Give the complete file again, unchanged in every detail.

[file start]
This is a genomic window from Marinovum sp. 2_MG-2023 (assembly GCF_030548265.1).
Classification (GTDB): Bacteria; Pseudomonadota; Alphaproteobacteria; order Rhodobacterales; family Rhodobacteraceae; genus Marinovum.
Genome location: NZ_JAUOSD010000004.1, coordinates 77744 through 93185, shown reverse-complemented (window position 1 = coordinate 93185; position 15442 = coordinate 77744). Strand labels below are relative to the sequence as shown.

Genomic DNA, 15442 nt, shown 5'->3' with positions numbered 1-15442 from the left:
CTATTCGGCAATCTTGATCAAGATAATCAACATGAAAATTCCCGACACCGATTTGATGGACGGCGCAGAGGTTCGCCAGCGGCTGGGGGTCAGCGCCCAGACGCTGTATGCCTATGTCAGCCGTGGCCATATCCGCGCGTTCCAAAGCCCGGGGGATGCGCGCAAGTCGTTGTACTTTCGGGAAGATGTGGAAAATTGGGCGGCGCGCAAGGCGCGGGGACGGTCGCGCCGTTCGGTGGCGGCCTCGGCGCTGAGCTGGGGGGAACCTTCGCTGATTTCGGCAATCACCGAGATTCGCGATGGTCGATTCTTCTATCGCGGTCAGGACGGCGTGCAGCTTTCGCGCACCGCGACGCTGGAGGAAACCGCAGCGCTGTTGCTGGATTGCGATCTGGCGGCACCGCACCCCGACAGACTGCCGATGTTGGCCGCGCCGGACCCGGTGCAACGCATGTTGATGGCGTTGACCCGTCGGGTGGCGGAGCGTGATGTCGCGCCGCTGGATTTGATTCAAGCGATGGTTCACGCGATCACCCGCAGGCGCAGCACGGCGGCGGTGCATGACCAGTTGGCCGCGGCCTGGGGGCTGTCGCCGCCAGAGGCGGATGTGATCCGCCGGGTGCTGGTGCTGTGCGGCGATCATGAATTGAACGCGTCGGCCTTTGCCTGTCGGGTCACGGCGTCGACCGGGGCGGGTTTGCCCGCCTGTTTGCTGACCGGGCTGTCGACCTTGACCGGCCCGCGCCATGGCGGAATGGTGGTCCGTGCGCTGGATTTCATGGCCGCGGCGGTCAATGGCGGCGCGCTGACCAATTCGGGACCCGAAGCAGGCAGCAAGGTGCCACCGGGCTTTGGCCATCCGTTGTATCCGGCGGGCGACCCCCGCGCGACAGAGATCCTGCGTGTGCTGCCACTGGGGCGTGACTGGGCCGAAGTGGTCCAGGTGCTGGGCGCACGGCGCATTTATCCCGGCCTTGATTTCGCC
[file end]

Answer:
This is a genomic window from Marinovum sp. 2_MG-2023 (assembly GCF_030548265.1).
Classification (GTDB): Bacteria; Pseudomonadota; Alphaproteobacteria; order Rhodobacterales; family Rhodobacteraceae; genus Marinovum.
Genome location: NZ_JAUOSD010000004.1, coordinates 77744 through 93185, shown reverse-complemented (window position 1 = coordinate 93185; position 15442 = coordinate 77744). Strand labels below are relative to the sequence as shown.

Genomic DNA, 15442 nt, shown 5'->3' with positions numbered 1-15442 from the left:
CTATTCGGCAATCTTGATCAAGATAATCAACATGAAAATTCCCGACACCGATTTGATGGACGGCGCAGAGGTTCGCCAGCGGCTGGGGGTCAGCGCCCAGACGCTGTATGCCTATGTCAGCCGTGGCCATATCCGCGCGTTCCAAAGCCCGGGGGATGCGCGCAAGTCGTTGTACTTTCGGGAAGATGTGGAAAATTGGGCGGCGCGCAAGGCGCGGGGACGGTCGCGCCGTTCGGTGGCGGCCTCGGCGCTGAGCTGGGGGGAACCTTCGCTGATTTCGGCAATCACCGAGATTCGCGATGGTCGATTCTTCTATCGCGGTCAGGACGGCGTGCAGCTTTCGCGCACCGCGACGCTGGAGGAAACCGCAGCGCTGTTGCTGGATTGCGATCTGGCGGCACCGCACCCCGACAGACTGCCGATGTTGGCCGCGCCGGACCCGGTGCAACGCATGTTGATGGCGTTGACCCGTCGGGTGGCGGAGCGTGATGTCGCGCCGCTGGATTTGATTCAAGCGATGGTTCACGCGATCACCCGCAGGCGCAGCACGGCGGCGGTGCATGACCAGTTGGCCGCGGCCTGGGGGCTGTCGCCGCCAGAGGCGGATGTGATCCGCCGGGTGCTGGTGCTGTGCGGCGATCATGAATTGAACGCGTCGGCCTTTGCCTGTCGGGTCACGGCGTCGACCGGGGCGGGTTTGCCCGCCTGTTTGCTGACCGGGCTGTCGACCTTGACCGGCCCGCGCCATGGCGGAATGGTGGTCCGTGCGCTGGATTTCATGGCCGCGGCGGTCAATGGCGGCGCGCTGACCAATTCGGGACCCGAAGCAGGCAGCAAGGTGCCACCGGGCTTTGGCCATCCGTTGTATCCGGCGGGCGACCCCCGCGCGACAGAGATCCTGCGTGTGCTGCCACTGGGGCGTGACTGGGCCGAAGTGGTCCAGGTGCTGGGCGCACGGCGCATTTATCCCGGCCTTGATTTCGCC